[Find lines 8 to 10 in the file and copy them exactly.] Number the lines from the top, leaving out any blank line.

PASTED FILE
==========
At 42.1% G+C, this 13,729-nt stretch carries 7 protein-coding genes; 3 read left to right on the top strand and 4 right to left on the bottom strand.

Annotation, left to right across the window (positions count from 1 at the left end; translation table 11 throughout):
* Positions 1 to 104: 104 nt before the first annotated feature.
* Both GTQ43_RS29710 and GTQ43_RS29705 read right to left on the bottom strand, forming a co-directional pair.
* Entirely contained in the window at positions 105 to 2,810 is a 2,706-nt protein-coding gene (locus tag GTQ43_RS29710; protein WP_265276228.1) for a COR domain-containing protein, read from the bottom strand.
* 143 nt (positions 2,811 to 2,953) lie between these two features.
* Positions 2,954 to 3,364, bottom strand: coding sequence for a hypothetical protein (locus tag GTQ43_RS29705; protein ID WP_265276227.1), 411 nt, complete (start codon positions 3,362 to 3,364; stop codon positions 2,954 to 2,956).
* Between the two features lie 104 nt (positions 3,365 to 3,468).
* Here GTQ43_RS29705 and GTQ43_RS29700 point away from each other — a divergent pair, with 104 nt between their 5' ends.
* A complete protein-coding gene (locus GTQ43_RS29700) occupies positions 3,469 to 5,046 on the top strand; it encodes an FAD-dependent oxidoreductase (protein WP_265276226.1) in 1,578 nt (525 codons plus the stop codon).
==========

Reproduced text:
* Between the two features lie 104 nt (positions 3,365 to 3,468).
* Here GTQ43_RS29705 and GTQ43_RS29700 point away from each other — a divergent pair, with 104 nt between their 5' ends.
* A complete protein-coding gene (locus GTQ43_RS29700) occupies positions 3,469 to 5,046 on the top strand; it encodes an FAD-dependent oxidoreductase (protein WP_265276226.1) in 1,578 nt (525 codons plus the stop codon).